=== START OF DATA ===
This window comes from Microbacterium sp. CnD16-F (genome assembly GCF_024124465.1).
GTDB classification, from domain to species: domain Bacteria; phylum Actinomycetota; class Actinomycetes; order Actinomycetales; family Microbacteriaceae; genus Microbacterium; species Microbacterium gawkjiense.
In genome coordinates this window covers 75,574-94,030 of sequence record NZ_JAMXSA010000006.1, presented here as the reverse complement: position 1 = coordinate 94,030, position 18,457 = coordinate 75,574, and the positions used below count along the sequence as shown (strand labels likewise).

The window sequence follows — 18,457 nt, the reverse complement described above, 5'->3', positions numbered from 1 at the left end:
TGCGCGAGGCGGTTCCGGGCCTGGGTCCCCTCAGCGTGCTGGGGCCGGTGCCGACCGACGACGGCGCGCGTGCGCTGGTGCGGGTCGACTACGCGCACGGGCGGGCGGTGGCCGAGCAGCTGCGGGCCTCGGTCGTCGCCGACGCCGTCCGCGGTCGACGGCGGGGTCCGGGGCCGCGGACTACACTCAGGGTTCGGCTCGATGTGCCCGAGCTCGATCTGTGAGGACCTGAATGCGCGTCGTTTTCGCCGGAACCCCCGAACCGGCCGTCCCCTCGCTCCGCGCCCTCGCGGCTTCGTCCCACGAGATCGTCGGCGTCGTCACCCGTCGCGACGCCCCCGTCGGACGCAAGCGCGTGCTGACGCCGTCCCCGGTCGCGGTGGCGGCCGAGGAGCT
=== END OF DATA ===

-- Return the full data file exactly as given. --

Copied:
This window comes from Microbacterium sp. CnD16-F (genome assembly GCF_024124465.1).
GTDB classification, from domain to species: domain Bacteria; phylum Actinomycetota; class Actinomycetes; order Actinomycetales; family Microbacteriaceae; genus Microbacterium; species Microbacterium gawkjiense.
In genome coordinates this window covers 75,574-94,030 of sequence record NZ_JAMXSA010000006.1, presented here as the reverse complement: position 1 = coordinate 94,030, position 18,457 = coordinate 75,574, and the positions used below count along the sequence as shown (strand labels likewise).

The window sequence follows — 18,457 nt, the reverse complement described above, 5'->3', positions numbered from 1 at the left end:
TGCGCGAGGCGGTTCCGGGCCTGGGTCCCCTCAGCGTGCTGGGGCCGGTGCCGACCGACGACGGCGCGCGTGCGCTGGTGCGGGTCGACTACGCGCACGGGCGGGCGGTGGCCGAGCAGCTGCGGGCCTCGGTCGTCGCCGACGCCGTCCGCGGTCGACGGCGGGGTCCGGGGCCGCGGACTACACTCAGGGTTCGGCTCGATGTGCCCGAGCTCGATCTGTGAGGACCTGAATGCGCGTCGTTTTCGCCGGAACCCCCGAACCGGCCGTCCCCTCGCTCCGCGCCCTCGCGGCTTCGTCCCACGAGATCGTCGGCGTCGTCACCCGTCGCGACGCCCCCGTCGGACGCAAGCGCGTGCTGACGCCGTCCCCGGTCGCGGTGGCGGCCGAGGAGCT